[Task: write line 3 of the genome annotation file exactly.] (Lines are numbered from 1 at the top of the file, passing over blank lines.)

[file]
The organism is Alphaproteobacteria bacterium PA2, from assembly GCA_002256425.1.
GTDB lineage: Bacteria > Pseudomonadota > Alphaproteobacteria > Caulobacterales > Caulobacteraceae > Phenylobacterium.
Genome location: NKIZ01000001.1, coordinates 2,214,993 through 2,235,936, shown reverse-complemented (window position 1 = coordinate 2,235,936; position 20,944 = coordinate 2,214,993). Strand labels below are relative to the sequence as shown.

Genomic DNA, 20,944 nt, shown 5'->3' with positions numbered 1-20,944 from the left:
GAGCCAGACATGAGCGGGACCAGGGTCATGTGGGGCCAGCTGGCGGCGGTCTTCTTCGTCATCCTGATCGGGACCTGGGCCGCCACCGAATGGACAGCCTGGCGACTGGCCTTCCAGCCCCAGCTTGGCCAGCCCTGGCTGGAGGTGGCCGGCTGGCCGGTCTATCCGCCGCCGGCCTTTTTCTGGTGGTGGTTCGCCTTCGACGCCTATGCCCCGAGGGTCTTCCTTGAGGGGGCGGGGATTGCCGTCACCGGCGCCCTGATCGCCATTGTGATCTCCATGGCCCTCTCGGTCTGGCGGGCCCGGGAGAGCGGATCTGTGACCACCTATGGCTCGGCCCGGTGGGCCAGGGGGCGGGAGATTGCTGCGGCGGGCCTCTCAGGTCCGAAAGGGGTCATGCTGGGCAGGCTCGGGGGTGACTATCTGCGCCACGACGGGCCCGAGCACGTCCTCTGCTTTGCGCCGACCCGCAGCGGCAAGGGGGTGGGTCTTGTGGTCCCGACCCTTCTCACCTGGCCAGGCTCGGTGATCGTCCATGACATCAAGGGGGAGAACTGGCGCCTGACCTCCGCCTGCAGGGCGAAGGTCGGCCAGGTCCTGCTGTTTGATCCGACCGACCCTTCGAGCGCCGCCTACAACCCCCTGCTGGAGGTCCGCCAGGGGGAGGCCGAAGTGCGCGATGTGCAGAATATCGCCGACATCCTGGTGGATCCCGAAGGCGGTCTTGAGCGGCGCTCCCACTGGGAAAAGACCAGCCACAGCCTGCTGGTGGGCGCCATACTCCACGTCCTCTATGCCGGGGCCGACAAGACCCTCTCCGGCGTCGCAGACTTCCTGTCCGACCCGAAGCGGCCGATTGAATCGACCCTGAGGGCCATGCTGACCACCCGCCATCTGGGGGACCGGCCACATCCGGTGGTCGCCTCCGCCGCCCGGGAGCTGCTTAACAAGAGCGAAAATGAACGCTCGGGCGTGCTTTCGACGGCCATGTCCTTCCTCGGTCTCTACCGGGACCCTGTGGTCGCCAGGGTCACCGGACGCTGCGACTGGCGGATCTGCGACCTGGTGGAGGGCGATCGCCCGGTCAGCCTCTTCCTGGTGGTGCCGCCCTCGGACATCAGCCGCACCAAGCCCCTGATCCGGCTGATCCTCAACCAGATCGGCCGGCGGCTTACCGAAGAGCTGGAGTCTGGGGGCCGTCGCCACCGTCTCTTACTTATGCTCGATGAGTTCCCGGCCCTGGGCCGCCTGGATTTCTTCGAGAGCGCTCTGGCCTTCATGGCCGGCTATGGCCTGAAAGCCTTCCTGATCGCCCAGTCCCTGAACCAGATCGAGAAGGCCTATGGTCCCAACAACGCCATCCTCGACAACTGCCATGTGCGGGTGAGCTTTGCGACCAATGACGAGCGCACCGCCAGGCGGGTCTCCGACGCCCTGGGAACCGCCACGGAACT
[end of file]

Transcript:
Genome location: NKIZ01000001.1, coordinates 2,214,993 through 2,235,936, shown reverse-complemented (window position 1 = coordinate 2,235,936; position 20,944 = coordinate 2,214,993). Strand labels below are relative to the sequence as shown.